Emergency Plumbing – Solving The Issues With Copper Pipes
I have never ever had the experience of calling for an emergency plumbing service in our previous home. We moved to our new home last year and I was unaware that it had copper pipes. Not knowing anything about plumbing, I wouldn’t be concerned about the material the pipes were made of as long as there is water whenever I open the taps.
Copper pipes used to be the standard for home plumbing because it is relatively easy to work with and does not succumb to rust. However, the days are gone when copper pipes were the first choice for drain and waste lines. Residential plumbing is now dominated by PVC pipes that are more cost effective and easier to install.
Aside from being an expensive option for the plumbing system, copper pipes can be damaged by several conditions present in water and soil. When the water from the private well has low pH values, it can result into several issues. Water is considered neutral when the pH is 7 but anything above that means water is alkaline. On the other hand, pH value below 7 means that the water is acidic and acid can affect the copper pipes. Water can pit inside the walls of the copper pipe and if there is lead in the soldered joints, it can contaminate water.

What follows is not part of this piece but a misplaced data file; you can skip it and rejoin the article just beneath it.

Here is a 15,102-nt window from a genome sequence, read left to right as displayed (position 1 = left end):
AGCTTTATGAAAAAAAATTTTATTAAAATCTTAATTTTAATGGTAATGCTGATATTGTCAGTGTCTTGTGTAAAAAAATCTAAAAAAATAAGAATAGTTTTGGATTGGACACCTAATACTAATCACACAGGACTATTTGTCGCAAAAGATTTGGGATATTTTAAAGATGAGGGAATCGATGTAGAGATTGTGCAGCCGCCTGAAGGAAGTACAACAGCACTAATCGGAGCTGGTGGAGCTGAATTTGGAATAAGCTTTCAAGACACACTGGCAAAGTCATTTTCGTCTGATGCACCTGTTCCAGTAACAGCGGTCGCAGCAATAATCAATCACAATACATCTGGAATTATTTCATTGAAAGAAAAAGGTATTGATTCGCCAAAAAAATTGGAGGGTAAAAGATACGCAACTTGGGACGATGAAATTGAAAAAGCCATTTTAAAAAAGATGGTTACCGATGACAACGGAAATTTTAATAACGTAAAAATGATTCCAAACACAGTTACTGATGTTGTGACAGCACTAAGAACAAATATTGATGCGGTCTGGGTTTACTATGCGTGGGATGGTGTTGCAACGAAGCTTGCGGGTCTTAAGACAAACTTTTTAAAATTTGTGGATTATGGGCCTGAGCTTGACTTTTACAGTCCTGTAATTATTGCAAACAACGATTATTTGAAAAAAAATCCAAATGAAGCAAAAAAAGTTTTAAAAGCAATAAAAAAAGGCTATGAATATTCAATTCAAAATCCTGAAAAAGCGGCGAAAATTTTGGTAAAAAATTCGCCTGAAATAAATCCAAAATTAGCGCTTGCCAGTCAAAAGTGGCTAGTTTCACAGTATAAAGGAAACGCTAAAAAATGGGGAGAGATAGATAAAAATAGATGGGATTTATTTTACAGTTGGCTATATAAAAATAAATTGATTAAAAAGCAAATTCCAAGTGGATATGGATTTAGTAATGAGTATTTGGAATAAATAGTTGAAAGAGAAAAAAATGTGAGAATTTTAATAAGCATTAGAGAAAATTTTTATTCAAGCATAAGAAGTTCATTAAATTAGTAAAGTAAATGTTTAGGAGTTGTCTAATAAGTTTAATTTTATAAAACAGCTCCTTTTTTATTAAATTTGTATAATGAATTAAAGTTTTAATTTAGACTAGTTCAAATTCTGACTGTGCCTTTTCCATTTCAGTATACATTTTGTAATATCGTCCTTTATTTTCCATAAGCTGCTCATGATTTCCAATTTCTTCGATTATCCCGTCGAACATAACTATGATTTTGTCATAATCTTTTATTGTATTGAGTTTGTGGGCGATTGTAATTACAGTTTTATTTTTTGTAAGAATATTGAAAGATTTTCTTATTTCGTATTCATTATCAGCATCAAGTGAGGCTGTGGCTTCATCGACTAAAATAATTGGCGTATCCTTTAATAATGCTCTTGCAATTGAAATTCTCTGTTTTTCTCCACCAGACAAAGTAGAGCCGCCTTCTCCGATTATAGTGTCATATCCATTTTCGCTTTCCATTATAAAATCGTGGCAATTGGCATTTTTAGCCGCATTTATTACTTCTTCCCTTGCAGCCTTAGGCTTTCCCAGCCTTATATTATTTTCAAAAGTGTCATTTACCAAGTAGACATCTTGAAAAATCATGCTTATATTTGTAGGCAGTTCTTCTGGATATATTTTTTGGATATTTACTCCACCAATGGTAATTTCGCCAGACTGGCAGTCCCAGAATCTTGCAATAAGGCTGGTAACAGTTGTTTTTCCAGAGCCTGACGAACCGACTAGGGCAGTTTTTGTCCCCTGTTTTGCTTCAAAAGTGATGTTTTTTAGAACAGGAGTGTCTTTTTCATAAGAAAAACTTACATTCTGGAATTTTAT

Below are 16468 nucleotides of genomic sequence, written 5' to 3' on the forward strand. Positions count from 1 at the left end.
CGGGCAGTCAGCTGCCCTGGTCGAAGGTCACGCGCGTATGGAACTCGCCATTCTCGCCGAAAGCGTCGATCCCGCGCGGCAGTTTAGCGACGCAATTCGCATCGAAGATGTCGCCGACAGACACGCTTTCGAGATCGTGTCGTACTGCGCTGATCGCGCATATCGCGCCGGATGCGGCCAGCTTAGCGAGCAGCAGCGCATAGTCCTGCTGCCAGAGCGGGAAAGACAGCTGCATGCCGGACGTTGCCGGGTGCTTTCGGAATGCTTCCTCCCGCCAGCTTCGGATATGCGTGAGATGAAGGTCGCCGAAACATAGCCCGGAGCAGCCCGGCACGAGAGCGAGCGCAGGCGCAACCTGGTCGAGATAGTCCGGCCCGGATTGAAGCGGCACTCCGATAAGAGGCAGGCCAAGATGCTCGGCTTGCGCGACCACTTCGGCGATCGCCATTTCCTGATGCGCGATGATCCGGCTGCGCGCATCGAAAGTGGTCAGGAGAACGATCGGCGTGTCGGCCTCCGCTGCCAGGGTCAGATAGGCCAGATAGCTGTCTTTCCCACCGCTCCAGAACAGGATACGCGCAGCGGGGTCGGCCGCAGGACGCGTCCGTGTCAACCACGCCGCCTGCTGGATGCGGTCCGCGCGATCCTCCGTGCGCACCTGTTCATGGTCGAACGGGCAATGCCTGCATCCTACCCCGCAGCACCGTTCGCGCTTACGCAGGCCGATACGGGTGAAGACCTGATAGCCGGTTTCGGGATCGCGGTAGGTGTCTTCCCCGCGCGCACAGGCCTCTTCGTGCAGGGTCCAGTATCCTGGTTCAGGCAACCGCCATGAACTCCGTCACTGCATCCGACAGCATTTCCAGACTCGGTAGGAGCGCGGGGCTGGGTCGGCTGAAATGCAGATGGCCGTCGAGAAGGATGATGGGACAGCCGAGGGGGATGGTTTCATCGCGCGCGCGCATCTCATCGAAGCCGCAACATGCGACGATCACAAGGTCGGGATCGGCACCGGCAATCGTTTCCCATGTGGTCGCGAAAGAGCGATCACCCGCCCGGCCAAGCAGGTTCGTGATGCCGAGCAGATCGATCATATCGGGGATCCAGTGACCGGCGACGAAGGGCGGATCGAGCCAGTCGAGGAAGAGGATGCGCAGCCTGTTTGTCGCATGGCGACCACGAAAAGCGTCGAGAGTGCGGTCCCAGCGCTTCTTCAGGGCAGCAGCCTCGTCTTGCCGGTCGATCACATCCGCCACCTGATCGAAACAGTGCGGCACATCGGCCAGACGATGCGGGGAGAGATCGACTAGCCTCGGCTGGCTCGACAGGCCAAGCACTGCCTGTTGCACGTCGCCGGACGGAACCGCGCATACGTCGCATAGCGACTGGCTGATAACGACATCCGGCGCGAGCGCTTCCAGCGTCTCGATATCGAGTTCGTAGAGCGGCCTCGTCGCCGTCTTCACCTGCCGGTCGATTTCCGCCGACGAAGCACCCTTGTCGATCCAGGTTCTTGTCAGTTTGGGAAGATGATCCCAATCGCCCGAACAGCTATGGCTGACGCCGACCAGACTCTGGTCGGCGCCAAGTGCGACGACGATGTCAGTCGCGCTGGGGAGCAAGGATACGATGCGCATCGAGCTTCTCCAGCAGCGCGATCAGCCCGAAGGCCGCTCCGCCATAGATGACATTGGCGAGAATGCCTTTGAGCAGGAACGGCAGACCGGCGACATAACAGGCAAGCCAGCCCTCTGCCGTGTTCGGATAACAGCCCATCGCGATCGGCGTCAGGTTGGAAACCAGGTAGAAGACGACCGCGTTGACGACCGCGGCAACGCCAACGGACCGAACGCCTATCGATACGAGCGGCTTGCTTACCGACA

If you notice blue green stains around the joints that are starting to fail, you have to be prepared for leaks on the pipes. Even if they are only pinhole leaks, make sure to call the emergency plumber because the tiny holes can easily develop into bigger leaks.
Low pH levels on your water can be solved by adding neutralizer like soda ash or potassium carbonate. After solving the issues with pH, you can have the pipes replaced with a heavier gauge of copper that has a wall thickness of about 0.049 inch or you can switch to PVC. However, the problem with PVC is it easy to shatter when exposed to the freezing cold of winter. PEX or cross-linked polyethylene is a new material that is a good option if you have concerns about using copper pipes.